In the New York Magazine piece, many jumped to the erroneous conclusion that Professor Halderman suggested conclusive proof to the Clinton camp that the American election was hacked. Indeed he has not.
Instead, he says, as he corrects the record in a piece in Medium, the only way to get that conclusive proof, if it exists, is to do a recount. If there was hacking he says, it’s in the ballots. And the only way to see if there is evidence is to do a recount.
It’s a case of, what comes first, the evidence, or a recount of the ballots? Neither, the ballots are the evidence.
There’s been a lot of talk about the difference between the exit polls and final election results. Investigative journalist Greg Palast calls exit polls “historically deadly accurate.” And they usually are, which is why everyone talks about them so much on Election Day. But something weird definitely happened in this election, as the initial electoral college results do not match all data about voters obtained prior to this election through polls.
Nate Silver has explained it with a demographic shift and late voters going to Trump.
But as the Inquisitr reported in a separate report, the exit polls say, Hillary Clinton should have won, and that most voters decided who they were voting for months ago.
And Nate Silver has a bit of egg on his face after saying that Hillary Clinton had an 83.5 percent chance of winning Wisconsin, a 78.9 percent chance of winning Michigan, and a 77 percent chance of winning Pennsylvania.
Silver, who has won “Most Influential” awards for correctly calling elections through polls, has to explain how wrong he was with some explanation if he ever wants anyone to believe any of his polls again.
Voter suppression is also a theory on why Hillary Clinton did not get as many minorities as expected. This is a study that journalist Greg Palast has been studying and reporting on extensively.
Professor Halderman has a theory too, as noted in his Medium piece correcting the record. Either the polls are systematically wrong. Or, the election was hacked.
He also says, he doesn’t think one of those theories is more likely than the other. He also says, the only way to know for sure, and rule out at least one of those theories, is to recount and look at the actual ballots to determine if there is evidence of election hacking.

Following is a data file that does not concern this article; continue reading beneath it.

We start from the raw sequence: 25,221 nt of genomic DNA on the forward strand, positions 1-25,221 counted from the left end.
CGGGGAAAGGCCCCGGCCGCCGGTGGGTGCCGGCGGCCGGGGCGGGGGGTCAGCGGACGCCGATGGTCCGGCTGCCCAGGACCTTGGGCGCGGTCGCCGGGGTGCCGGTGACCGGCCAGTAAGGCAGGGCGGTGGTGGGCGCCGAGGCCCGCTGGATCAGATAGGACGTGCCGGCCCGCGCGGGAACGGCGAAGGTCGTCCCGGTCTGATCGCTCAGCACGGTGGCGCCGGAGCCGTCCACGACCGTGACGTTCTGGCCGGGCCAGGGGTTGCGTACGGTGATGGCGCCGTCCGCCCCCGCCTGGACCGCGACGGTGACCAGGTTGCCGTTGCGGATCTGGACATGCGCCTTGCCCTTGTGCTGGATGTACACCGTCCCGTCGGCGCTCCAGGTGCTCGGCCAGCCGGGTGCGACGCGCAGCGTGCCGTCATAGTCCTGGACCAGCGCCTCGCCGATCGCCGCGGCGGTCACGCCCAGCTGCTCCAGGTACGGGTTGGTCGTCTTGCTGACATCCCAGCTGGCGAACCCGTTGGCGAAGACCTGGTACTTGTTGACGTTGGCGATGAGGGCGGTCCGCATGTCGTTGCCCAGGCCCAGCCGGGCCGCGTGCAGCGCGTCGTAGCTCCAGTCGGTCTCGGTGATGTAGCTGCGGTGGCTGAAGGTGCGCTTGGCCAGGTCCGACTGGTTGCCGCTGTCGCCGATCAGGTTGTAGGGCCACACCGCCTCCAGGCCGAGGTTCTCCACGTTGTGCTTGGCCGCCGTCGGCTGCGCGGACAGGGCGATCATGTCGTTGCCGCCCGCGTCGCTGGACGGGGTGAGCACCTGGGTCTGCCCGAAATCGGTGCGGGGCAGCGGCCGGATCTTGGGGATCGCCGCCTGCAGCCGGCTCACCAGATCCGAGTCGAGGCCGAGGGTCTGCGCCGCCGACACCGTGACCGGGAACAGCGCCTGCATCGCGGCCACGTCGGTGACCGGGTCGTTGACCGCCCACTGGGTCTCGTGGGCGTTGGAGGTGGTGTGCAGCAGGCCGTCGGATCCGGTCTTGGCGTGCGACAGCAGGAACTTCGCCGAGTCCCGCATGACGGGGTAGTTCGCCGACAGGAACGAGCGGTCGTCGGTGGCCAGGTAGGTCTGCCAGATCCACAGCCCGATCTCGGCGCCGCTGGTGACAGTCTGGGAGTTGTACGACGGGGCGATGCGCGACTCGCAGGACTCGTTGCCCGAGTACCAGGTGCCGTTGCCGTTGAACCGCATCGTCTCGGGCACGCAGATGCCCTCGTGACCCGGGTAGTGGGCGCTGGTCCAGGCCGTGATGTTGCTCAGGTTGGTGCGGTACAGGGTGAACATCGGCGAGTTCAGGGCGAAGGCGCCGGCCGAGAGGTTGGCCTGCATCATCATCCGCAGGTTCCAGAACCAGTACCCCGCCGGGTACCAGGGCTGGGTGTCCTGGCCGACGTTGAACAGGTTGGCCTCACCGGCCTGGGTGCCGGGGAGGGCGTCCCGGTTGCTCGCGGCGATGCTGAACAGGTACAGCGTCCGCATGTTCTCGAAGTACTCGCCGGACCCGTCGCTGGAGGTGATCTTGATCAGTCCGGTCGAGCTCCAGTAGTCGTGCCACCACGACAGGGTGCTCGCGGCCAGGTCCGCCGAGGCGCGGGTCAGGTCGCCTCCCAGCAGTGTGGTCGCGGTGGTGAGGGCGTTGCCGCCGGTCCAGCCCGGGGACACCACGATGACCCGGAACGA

When referring to the New York Magazine piece that threw America into a frenzy over the Clinton camp being contacted to petition for a recount of electoral college results, by J. Alex Halderman, Professor Halderman says,
“That article…includes somebody else’s descriptions of my views, incorrectly describes the reasons manually checking ballots is an essential security safeguard.”
Professor Halderman goes on in a Medium post on what he, and “other leading election security experts” have been saying about this topic to the Clinton camp, and, “everyone who’s willing to listen.”
His bottom line is, in order to prove hacking existed in this election, one needs evidence. He draws it out much simpler than many are making it out to be. All you need to do, he says, is look at the ballots. The only way to do that is Recount 2016.
Ballots are paper evidence. And if that evidence doesn’t match what is in the voting computer, then Houston, or, Pennsylvania, or, Wisconsin, or, Michigan, then we have a problem. The strongest argument to opponents of this theory is, “But those machines aren’t connected to the Internet.”
Professor Halderman says, that doesn’t matter. He says if it is a machine, it can be hacked or manipulated to say whatever the attacker wants it to say.
He describes one possible way that it can be done, but also says, a diligent and motivated hacker will find any way. One scenario he proposes is that attackers would scout election offices well in advance of the election, to look for ways to enter their computers at the main office level. This he says would happen long before voting machines are ever discussed or turned on, or ballots are even printed.